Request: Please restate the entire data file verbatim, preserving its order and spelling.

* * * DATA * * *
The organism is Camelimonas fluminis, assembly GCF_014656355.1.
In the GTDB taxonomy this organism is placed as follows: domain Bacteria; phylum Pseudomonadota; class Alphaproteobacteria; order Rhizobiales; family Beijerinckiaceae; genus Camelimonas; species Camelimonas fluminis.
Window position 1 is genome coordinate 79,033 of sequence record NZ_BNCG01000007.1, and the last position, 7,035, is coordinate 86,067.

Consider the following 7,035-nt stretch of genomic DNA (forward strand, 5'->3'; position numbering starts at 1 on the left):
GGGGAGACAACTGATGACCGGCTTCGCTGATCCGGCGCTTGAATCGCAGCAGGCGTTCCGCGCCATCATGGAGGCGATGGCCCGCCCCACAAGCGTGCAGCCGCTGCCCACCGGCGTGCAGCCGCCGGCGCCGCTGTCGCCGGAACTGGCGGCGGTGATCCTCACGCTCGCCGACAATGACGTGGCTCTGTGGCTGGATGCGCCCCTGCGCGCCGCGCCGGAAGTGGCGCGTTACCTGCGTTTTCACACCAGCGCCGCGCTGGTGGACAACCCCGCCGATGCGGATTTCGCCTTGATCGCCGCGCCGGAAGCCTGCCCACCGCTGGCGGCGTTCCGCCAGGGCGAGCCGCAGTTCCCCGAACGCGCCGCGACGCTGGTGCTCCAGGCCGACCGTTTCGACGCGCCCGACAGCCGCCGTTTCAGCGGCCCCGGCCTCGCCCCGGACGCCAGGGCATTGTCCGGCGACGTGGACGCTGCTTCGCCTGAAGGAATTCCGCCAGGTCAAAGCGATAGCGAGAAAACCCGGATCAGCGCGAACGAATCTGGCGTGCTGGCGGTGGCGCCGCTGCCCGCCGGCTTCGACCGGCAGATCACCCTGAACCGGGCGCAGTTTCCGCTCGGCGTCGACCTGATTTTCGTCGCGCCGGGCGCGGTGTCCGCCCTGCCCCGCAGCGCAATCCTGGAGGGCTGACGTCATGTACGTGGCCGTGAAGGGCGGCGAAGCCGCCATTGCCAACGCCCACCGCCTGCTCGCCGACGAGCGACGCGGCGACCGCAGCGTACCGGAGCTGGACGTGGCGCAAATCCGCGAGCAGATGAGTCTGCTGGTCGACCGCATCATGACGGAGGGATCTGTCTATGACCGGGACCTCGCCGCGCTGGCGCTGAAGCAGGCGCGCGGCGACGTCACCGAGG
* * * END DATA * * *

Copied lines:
The organism is Camelimonas fluminis, assembly GCF_014656355.1.
In the GTDB taxonomy this organism is placed as follows: domain Bacteria; phylum Pseudomonadota; class Alphaproteobacteria; order Rhizobiales; family Beijerinckiaceae; genus Camelimonas; species Camelimonas fluminis.
Window position 1 is genome coordinate 79,033 of sequence record NZ_BNCG01000007.1, and the last position, 7,035, is coordinate 86,067.

Consider the following 7,035-nt stretch of genomic DNA (forward strand, 5'->3'; position numbering starts at 1 on the left):
GGGGAGACAACTGATGACCGGCTTCGCTGATCCGGCGCTTGAATCGCAGCAGGCGTTCCGCGCCATCATGGAGGCGATGGCCCGCCCCACAAGCGTGCAGCCGCTGCCCACCGGCGTGCAGCCGCCGGCGCCGCTGTCGCCGGAACTGGCGGCGGTGATCCTCACGCTCGCCGACAATGACGTGGCTCTGTGGCTGGATGCGCCCCTGCGCGCCGCGCCGGAAGTGGCGCGTTACCTGCGTTTTCACACCAGCGCCGCGCTGGTGGACAACCCCGCCGATGCGGATTTCGCCTTGATCGCCGCGCCGGAAGCCTGCCCACCGCTGGCGGCGTTCCGCCAGGGCGAGCCGCAGTTCCCCGAACGCGCCGCGACGCTGGTGCTCCAGGCCGACCGTTTCGACGCGCCCGACAGCCGCCGTTTCAGCGGCCCCGGCCTCGCCCCGGACGCCAGGGCATTGTCCGGCGACGTGGACGCTGCTTCGCCTGAAGGAATTCCGCCAGGTCAAAGCGATAGCGAGAAAACCCGGATCAGCGCGAACGAATCTGGCGTGCTGGCGGTGGCGCCGCTGCCCGCCGGCTTCGACCGGCAGATCACCCTGAACCGGGCGCAGTTTCCGCTCGGCGTCGACCTGATTTTCGTCGCGCCGGGCGCGGTGTCCGCCCTGCCCCGCAGCGCAATCCTGGAGGGCTGACGTCATGTACGTGGCCGTGAAGGGCGGCGAAGCCGCCATTGCCAACGCCCACCGCCTGCTCGCCGACGAGCGACGCGGCGACCGCAGCGTACCGGAGCTGGACGTGGCGCAAATCCGCGAGCAGATGAGTCTGCTGGTCGACCGCATCATGACGGAGGGATCTGTCTATGACCGGGACCTCGCCGCGCTGGCGCTGAAGCAGGCGCGCGGCGACGTCACCGAGG